Indie hip-hop and its culture is an underground phenomenon of hip-hop. Although not as outwardly popular as mainstream, it has its own influences depending on the artist. However, to understand indie hip-hop and the culture, we have to begin with what hip-hop is.

The birth of the music genre known as hip-hop happened in the 20th century, specifically the late 1970s, in the South Bronx before moving to New York City, Los Angeles, Miami and other parts of the world. Hip-hop is often confused with the term “rap” or “rapping.” However, the genre is more comprehensive than that. Hip-hop does indeed include the written word combined with music, otherwise known as rapping, but it encompasses an entire culture of clothing, dancing, deejaying, graffiti painting and, of course, rapping. Therefore, hip-hop is more than just what you hear. It’s also what you see and how you feel.

Hip-hop began as an African-American phenomenon. You had pioneers such as Run-D.M.C., Public Enemy, LL Cool Jay, N.W.A., Snoop Dogg, Tupac Shakur, Dr. Dre, Lil’ Kim and Notorious B.I.G. White performers such as the Beastie Boys and Eminem are also considered pioneers. Today, hip-hop is performed by people of all races and what these people wear, what they sing, how they move influences the people who follow what they do. They are considered mainstream performers, or entertainers who are well-known across the globe.

Indie hip-hop, as mentioned above, is underground. That means that it is generally independently made. But in some cases, an indie hip-hop artist may be signed to a major label. The culture of hip-hop usually follows the same rules. The style of the music is generally the same, except when entertainers choose to vary from the standard, such as Kendrick Lamar. The clothing – bagging clothing, lots of gold jewelry – are generally the same. Hip-hop performers may have background dancers on stage, but they usually walk across the stage and rap rather than dance. Hip-hop art has fonts and images that are standard. Indie hip-hop, however, is often different. It doesn’t stick to the basic hip-hop culture rules. Indie artists experiment and stray from the standard. Indie hip-hop culture is separated according to the artists as opposed to being a whole. Examples of indie hip-hop artists include Brian Brown, Sleep Sinatra, Moe Dirt, Lord Jamar, Jedi Mind Tricks, Donald Glover and many, many, many more.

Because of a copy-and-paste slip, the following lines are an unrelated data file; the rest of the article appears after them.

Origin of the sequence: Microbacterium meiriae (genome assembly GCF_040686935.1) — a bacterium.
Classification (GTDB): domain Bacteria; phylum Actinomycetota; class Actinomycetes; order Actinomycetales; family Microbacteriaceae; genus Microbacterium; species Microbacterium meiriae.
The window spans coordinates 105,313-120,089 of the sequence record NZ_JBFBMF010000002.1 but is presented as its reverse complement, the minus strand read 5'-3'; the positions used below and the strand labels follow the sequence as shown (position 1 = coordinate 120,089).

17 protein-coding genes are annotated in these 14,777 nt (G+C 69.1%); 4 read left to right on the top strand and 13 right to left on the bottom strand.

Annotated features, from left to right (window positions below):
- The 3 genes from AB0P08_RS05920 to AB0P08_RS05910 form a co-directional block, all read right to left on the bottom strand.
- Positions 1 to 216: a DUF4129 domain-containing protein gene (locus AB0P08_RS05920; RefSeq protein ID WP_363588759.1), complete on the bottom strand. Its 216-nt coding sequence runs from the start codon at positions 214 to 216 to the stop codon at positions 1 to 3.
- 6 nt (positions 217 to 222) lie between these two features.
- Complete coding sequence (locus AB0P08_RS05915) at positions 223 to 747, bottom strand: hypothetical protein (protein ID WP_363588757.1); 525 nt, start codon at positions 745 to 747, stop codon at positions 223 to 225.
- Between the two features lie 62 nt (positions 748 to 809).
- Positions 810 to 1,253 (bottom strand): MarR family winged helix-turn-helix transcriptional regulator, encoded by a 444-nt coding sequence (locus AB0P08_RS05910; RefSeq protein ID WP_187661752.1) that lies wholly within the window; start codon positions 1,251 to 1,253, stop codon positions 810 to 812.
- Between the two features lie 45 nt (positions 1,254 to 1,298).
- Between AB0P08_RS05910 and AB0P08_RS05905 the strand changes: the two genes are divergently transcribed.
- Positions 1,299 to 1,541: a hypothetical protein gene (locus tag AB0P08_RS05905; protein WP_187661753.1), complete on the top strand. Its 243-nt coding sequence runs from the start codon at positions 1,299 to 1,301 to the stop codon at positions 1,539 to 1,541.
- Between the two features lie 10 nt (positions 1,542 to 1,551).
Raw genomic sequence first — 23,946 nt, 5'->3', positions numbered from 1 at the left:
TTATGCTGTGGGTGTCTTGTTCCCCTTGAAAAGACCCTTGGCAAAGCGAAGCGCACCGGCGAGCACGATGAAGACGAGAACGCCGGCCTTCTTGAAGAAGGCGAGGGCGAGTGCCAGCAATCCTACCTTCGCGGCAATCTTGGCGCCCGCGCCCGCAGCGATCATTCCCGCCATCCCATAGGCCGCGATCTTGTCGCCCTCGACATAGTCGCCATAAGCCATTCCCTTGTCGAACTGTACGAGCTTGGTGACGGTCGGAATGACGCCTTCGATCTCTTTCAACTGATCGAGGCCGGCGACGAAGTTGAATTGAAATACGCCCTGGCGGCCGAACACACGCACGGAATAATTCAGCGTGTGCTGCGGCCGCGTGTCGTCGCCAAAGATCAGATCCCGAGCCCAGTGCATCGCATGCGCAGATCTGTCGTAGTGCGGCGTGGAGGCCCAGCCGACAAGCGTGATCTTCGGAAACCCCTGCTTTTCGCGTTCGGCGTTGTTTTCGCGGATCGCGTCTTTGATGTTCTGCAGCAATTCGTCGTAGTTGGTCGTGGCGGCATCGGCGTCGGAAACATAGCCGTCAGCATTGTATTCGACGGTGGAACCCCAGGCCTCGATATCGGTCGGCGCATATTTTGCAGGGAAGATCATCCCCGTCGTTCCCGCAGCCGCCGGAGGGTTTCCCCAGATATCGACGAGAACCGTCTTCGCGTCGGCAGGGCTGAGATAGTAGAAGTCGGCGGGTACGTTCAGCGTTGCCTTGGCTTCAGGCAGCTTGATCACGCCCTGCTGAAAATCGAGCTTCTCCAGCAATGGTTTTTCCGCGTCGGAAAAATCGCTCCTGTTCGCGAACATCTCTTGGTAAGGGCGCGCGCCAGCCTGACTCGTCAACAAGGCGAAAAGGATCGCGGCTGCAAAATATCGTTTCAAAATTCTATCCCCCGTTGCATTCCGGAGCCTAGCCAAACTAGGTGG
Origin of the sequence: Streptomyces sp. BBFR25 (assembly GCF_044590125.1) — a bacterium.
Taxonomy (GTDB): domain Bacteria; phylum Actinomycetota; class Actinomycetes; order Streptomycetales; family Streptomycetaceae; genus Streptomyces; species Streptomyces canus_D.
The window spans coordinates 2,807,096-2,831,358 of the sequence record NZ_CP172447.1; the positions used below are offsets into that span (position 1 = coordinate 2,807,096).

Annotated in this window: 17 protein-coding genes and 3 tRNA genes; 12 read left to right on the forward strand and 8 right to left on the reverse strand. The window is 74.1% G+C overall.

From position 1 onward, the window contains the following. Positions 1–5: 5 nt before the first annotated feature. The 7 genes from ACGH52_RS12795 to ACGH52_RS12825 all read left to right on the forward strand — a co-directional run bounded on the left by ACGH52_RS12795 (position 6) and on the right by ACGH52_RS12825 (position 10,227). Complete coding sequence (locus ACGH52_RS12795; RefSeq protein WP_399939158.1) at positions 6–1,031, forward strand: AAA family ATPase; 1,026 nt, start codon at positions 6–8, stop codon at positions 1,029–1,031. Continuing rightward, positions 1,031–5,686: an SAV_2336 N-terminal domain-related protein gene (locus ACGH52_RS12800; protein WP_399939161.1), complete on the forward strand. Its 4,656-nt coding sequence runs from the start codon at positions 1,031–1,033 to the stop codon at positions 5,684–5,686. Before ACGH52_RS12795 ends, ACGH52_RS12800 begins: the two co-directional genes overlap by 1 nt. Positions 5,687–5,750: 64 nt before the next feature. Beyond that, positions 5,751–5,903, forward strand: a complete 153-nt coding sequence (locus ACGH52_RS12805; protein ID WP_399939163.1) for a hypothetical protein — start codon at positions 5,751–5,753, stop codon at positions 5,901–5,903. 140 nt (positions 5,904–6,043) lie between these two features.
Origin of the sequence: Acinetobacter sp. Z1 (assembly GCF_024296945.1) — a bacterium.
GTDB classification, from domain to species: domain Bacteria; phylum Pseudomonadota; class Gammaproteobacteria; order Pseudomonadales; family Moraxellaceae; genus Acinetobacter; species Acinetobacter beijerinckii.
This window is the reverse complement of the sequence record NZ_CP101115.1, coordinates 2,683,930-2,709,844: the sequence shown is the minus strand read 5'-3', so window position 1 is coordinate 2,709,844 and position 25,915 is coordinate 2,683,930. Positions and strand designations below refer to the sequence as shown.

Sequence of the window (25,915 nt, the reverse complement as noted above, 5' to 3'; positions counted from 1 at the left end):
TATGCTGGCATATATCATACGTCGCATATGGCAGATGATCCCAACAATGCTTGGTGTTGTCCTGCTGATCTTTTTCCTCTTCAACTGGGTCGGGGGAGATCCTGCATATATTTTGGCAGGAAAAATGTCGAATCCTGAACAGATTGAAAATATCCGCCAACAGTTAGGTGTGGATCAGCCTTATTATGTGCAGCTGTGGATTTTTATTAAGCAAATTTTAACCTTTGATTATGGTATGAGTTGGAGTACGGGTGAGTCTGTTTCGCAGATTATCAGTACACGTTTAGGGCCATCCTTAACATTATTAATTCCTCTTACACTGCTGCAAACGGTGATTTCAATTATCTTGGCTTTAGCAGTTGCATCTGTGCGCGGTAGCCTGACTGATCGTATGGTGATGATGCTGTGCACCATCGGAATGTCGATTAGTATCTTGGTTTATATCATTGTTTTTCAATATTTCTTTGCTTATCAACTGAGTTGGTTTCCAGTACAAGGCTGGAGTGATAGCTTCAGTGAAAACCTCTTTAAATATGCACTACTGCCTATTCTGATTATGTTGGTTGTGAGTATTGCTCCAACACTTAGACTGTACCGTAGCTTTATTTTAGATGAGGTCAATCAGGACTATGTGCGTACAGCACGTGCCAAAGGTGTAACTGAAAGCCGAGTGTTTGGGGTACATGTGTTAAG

The freedom of indie hip-hop’s various cultures is due to its independent and underground nature, particularly for those who are not on a major label. They don’t have to rely on a major record company and can, instead, promote their music through word-of-mouth and social media, such as YouTube and SoundCloud. Although they are indie, some of these artists, such as Macklemore and Mos Def managed to go from indie to mainstream. However, many indie hip-hop artists will tell you that going mainstream is not their goal. Making the music that is real to their hearts, not controlled by a record company, is their goal.